After using the OSQL.EXE command line utility that comes with SQL Server, enough minor annoyances prompted me to create my own version. Specifically, the features I wanted were:
- The ability to talk to any database, via Odbc or OleDb as well as directly to SQL Server
- Better formatting of output so it's readable on a normal 80 column console
- Ability to save configurable parameters so they don't need re-setting each time you launch the application
This is my rough-and-ready solution, which compiles to SQL.EXE, which I wrote in about 30 minutes (it took me somewhat longer to contribute this article!). It has some key differences to OSQL.EXE, viz:
- By default, it operates in "direct" mode, so that typing a query and hitting enter will cause it to execute immediately, rather than waiting for a 'go' command.
- By default, it will truncate the output horizontally to fit across 80 columns, and will limit the number of rows to 50 (but still show the total number). More importantly, it determines the width of each column based on the maximum length of the data, not the field size.
- It takes no command-line parameters, but supports opening database connections from the prompt.
SQL.EXE has several special commands that all begin with a slash.
Establishes a database connection. The connection string should not be placed in quotes, and may be a string suitable for either an Odbc connection, an OleDb connection, or a direct SQL Server connection. This is determined automatically, by looking for key connection string parameters (specifically, "Provider" for OleDb, "Driver" or "DSN" for Odbc, and "Server" for SQL server. It defaults to Odbc if it can't determine a connection type automatically.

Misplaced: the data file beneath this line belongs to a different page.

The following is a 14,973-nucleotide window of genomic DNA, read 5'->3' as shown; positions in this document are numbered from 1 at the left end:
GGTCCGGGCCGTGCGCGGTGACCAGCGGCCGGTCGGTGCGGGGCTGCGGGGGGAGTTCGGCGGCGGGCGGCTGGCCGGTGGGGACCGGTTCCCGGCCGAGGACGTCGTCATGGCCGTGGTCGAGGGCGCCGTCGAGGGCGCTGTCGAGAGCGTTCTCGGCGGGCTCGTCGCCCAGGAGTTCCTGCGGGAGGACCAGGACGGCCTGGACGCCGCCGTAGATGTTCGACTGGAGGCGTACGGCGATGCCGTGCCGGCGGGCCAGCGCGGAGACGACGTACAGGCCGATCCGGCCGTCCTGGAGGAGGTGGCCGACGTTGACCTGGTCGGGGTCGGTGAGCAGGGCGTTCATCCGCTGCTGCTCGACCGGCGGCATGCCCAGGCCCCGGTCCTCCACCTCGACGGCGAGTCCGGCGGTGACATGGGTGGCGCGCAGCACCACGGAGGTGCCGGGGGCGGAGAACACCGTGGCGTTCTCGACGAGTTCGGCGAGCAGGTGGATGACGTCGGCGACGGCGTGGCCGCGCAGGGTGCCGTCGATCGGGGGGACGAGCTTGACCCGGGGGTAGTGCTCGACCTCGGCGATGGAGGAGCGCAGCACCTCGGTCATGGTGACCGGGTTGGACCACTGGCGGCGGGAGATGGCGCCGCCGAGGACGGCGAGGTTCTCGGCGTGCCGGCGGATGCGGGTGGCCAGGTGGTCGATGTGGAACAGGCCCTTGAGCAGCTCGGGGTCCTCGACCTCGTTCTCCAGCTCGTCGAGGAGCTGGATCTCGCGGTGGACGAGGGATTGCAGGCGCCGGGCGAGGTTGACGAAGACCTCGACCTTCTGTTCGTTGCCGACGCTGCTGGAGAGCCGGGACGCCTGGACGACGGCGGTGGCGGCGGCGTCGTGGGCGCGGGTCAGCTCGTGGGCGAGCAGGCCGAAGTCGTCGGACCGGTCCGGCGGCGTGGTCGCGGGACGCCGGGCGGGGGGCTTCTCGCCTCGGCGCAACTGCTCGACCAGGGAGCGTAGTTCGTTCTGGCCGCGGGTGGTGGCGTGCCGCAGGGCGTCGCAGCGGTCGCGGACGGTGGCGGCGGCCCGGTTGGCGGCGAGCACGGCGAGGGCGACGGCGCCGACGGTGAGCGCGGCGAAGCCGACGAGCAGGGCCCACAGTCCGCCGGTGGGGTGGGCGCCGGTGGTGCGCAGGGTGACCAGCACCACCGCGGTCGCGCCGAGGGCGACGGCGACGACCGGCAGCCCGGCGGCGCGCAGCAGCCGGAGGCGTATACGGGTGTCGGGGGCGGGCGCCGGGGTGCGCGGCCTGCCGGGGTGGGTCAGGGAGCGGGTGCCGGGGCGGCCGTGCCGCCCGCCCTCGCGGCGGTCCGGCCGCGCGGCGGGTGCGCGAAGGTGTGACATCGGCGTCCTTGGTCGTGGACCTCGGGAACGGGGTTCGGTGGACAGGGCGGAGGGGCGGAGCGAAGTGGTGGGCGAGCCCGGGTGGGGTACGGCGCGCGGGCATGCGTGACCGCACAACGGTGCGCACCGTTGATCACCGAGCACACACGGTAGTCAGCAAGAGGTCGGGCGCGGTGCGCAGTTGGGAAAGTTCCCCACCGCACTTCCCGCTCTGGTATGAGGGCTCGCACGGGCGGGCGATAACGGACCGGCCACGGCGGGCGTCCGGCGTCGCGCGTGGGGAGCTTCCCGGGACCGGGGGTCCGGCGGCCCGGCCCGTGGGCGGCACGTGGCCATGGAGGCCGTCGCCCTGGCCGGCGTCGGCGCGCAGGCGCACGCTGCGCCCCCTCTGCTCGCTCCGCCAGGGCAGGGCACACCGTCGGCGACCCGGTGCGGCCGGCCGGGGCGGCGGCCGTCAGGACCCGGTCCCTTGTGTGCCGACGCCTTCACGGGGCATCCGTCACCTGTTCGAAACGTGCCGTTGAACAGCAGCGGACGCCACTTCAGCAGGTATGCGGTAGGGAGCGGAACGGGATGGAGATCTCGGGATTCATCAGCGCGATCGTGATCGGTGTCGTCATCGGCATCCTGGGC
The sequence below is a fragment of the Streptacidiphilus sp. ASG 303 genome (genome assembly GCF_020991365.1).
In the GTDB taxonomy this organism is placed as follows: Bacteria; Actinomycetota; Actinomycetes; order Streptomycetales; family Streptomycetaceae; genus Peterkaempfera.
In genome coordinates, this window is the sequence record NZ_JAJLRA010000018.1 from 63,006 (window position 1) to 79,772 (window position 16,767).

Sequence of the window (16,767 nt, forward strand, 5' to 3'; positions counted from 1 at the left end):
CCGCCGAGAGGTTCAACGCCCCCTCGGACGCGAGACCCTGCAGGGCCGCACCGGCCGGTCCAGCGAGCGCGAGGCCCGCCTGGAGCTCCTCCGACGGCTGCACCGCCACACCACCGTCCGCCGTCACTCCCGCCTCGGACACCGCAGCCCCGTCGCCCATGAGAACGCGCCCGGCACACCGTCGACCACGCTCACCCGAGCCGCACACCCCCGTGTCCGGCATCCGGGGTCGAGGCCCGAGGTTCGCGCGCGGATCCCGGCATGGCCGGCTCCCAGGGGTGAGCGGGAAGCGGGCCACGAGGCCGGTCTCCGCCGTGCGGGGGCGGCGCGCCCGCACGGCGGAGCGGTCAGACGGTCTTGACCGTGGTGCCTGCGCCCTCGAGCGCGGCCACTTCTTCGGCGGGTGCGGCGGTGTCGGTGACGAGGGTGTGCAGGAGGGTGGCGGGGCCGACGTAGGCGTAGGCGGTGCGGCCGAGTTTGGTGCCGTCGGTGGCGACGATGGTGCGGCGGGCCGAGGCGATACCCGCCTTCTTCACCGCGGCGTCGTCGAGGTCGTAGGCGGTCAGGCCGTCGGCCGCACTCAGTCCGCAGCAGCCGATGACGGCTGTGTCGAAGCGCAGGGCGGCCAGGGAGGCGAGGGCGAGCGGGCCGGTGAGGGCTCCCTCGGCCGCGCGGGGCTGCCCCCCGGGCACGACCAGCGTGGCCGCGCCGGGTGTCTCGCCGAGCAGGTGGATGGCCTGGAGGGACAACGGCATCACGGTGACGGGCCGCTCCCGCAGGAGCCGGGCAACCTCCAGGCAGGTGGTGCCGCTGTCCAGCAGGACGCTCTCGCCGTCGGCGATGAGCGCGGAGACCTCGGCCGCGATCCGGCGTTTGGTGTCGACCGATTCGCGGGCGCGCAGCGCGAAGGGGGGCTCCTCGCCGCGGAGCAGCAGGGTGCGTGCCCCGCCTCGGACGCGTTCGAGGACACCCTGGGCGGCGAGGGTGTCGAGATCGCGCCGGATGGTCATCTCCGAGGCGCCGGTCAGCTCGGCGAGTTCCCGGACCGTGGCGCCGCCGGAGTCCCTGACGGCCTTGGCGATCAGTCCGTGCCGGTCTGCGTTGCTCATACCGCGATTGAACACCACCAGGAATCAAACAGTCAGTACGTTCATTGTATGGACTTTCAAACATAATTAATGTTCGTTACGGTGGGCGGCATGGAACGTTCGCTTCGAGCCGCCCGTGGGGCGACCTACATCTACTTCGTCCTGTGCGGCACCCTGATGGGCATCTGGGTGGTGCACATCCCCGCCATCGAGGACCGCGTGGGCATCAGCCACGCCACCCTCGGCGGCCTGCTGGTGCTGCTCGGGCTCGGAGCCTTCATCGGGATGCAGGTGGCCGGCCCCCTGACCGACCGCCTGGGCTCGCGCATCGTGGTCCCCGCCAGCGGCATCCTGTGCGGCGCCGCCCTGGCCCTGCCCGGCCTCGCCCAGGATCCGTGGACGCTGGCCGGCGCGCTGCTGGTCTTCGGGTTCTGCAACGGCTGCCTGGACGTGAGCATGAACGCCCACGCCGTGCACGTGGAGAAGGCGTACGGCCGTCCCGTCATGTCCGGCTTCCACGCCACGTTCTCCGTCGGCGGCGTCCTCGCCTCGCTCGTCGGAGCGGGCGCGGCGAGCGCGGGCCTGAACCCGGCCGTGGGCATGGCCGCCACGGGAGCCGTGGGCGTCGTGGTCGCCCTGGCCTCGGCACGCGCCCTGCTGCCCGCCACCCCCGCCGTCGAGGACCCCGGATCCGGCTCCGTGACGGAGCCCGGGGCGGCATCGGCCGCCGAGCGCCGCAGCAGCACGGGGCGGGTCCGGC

Switches to 'indirect' mode, which is equivalent to OSQL.EXE: you may enter your query over multiple lines, then run the 'go' command to execute it.
Switches back to the default 'direct' mode which only supports single-line queries.
Gets or sets the maximum number of rows that will be shown. If n is not specified, it simply shows the current setting.
Gets or sets the maximum width of each line displayed. If n is not specified, it simply shows the current setting.
Gets or sets the maximum number of characters for any given column value, if the total width would exceed the current width setting. If n is not specified, it simply shows the current setting.
Gets or sets the maximum number of seconds allowed for a query to execute. If n is not specified, it simply shows the current setting. The default is 3600 seconds (an hour), considerably more than the .NET default of 30 seconds.
Saves all current parameters to a file called sql.cmd in your Application Data directory. These parameters are reloaded next time you restart SQL.EXE. This includes the currently open connection, so next time you run the application, you won't have to remember the connection string. It does not include the echo filename.
Executes all commands in the sql.cmd file written by the
/save command. This happens automatically at startup.
Closes the current database connection.
Causes the output of queries to be dumped to a tab-delimited file, suitable for import via SQL Server's
BULK INSERT command. Note that the file output is not truncated in any way, regardless of what settings are used for display. You should typically use this command for the results of a single query only, as no column information is written to the file. The file is overwritten each time.
There are three other special commands inherited from osql.exe, namely:
go, which executes any queries entered in indirect mode
reset, which clears any queries entered in indirect mode
quit, which ends the application
All other commands are passed directly to the database provider as is, and any errors generated are displayed as is.
- Added ability to echo query output to a file
- Fixed problem with only showing first result from batch commands